Prior HBV infection is not a contraindication to kidney transplantation.
It is critical to evaluate patients with serologies and HBV DNA viral load prior to transplant. Most patients should also undergo liver transplant biopsy to exclude significant fibrosis/cirrhosis.
Patients with low risk of reactivation are antiHBc positive and HBsAb positive. Those at higher risk of reactivation have + HBV VL and/or + HBeAg. Those patients with cirrhosis or portal hypertension would benefit of a combined liver/kidney transplant.
The risk of reactivation of HBV under long-term immunosuppression in hepatitis B core antibody-positive, hepatitis B surface antigen (HBsAg)-negative transplant recipients was evaluated over a 3-yr period in 49 transplant recipients (27 liver, 18 kidney, 4 pancreas); 37 recipients (76%) were HBsAb-positive at transplantation (Duhart, Honaker et al. Transp Infect Dis 2003). There was no incidence of HBV reactivation defined as recurrence of HBsAg and/or HBV DNA positivity, suggesting that the risk of reactivation of HBV in hepatitis B core antibody-positive, HBsAg-negative transplant recipients was low with immunosuppression. In the absence of HBsAg positivity, the reactivation of HBV should be assessed using HBV viral loads.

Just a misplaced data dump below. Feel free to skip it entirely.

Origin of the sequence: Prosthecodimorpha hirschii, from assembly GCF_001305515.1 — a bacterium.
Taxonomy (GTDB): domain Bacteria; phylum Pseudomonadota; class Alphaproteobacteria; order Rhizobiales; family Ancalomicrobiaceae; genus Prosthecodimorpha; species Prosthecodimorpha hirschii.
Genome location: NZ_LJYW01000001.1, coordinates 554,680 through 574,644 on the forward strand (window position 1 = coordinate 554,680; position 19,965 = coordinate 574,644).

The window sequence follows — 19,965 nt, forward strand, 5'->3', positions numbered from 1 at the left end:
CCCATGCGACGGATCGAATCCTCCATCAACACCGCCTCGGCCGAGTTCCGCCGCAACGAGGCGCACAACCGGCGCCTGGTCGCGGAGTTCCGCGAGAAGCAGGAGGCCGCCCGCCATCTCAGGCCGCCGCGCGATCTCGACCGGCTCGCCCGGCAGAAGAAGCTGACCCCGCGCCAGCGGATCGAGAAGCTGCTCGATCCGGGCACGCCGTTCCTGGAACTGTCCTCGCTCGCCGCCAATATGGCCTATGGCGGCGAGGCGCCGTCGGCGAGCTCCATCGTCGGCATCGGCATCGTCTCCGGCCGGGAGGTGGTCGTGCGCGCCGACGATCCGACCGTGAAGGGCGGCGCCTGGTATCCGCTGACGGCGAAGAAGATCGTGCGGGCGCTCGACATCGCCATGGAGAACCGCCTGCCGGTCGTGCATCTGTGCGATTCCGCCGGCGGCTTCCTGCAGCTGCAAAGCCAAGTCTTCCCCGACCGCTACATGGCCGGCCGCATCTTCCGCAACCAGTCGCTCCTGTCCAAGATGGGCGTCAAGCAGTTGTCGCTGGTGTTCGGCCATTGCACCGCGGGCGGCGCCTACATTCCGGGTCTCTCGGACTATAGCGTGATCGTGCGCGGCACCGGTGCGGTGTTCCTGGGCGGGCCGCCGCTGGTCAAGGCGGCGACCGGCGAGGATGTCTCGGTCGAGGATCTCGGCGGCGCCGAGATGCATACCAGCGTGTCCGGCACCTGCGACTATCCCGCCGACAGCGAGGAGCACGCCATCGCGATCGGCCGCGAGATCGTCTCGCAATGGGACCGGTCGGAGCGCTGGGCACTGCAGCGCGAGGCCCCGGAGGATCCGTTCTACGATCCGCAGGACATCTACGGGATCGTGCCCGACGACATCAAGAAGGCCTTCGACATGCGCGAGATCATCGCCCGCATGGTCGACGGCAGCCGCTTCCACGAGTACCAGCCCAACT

Do patients with HBV infection benefit from kidney transplantation?
Recent reports suggest that renal and patient outcomes are comparable to non-HBV infected patients, however, HBV+ patients do carry a 5x fold higher risk of liver failure. Reddy et al. reported no difference in the five-year patient or graft survival between 1346 HBsAg-positive and 74,335 HBsAg-negative recipients who were transplanted between 2001 and 2007 (85.3 versus 85.6 percent, respectively, for patient survival and 74.9 versus 75.1 percent, for graft survival) (Reddy, Sampaio, et al. CJASN 2011).
When should HBV+ patients be transplanted?
In patients with no evidence of active HBV infection (negative HBV DNA viral load) or cirrhosis/portal hypertension, they may proceed with kidney transplantation.
How should we manage HBV+ after kidney transplantation?
Prophylaxis with anti-viral therapy is recommended for at least 2 years in order to prevent reactivation. The ideal anti-viral agent is not known though entecavir is commonly used (lower HBV resistance) followed by lamivudine.
All patients should be placed on a low intensity immunosuppressive regimen, avoiding T cell depleting agents.
HBV DNA levels should be checked every three to six months to ensure viral suppression and for early detection of virologic breakthrough.
*Patients who are HBsAg neg, anti-HBs neg, but anti-HBc + may develop HBV reactivation after kidney transplantation, but the risk is relatively low. It is controversial whether these patients would benefit from routine antiviral prophylaxis.
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